Your computer, and the many resources you use it to access, are made for utility. As a result, there is an assortment of useful features built into many commonly used systems and solutions. For this week’s tip, we’ll go over some of the shortcuts that you may not have known about.
The Windows operating system itself comes with a few shortcuts that can make using your computer much more convenient.
A cluttered screen can be extremely distracting, but minimizing and maximizing each window each time you need a different one can add up to be a major time sink. Arguably even more so, it gets annoying pretty quickly. Windows provides a fix that sounds a little silly -- to quickly minimize every window other than the one you want to keep, click and hold the bar at the top (where the minimize, full screen, and close buttons are located) and shake your mouse. All other active windows will minimize. Repeating this action calls your windows back to your display.
- You can also use your taskbar to accomplish a similar result. Pressing the Windows key and the number of the application on your taskbar will open it, and then can minimize and maximize it.
- If you have a file selected and you need to rename it, pressing F2 will allow you to do so without right-clicking and selecting Rename from the options.
- If you want to speed up deleting a sentence you just typed, pressing Ctrl as you hit backspace will delete your text word-by-word, instead of character-by-character.
- Windows also makes it easier to take specific screenshots of your active window: all you have to do is press Alt and Print Screen.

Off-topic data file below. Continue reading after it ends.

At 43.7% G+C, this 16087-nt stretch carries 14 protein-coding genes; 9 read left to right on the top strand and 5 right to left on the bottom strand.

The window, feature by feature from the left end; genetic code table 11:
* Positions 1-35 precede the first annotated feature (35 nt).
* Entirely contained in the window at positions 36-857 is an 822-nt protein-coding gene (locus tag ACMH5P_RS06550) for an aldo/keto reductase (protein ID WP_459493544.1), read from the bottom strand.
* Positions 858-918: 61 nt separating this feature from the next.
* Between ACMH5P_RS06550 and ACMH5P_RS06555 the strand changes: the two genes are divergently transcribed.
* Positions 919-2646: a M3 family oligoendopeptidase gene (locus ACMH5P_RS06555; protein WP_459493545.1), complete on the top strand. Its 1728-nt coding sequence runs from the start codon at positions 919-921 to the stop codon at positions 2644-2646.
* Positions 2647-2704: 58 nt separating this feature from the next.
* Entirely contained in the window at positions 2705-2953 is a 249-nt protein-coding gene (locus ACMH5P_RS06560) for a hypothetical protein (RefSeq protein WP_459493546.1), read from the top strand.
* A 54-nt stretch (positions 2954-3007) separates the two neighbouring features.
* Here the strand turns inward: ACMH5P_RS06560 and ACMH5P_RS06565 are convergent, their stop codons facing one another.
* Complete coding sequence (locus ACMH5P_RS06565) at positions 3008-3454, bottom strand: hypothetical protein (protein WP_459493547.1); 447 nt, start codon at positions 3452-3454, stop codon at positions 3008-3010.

Google Chrome is a highly utilizable browser, with plenty of shortcuts and features baked in.
- We’ve all had those searches we regret, and Google never seems to let us forget about them--until now, that is. Using your arrow keys, select the unwelcome suggestion, and press Shift + Delete to eliminate it.
- If you’ve ever wanted to move multiple tabs to a new browser window, you know how quickly the back-and-forth gets old. By holding Ctrl, you can select multiple tabs and drag them to an existing window or create an entirely new window.
For Any Browser
If you aren’t a Chrome user, there are still plenty of shortcuts that will work for any of the popular browsers.
- Selecting text in a web page can be frustrating, as you can easily grab an unwanted chunk by drifting your mouse too far one way or another. This can be avoided by clicking in the text where you want to begin highlighting, then pressing Shift as you click on the end of your desired segment.
- You can quickly access the address bar at any time by pressing F6, or Ctrl + L.
- Once you’re done with one of your tabs, middle-clicking it will close it.
How many of these tips did you know about? Are there any you know of that we missed? Share them in the comments!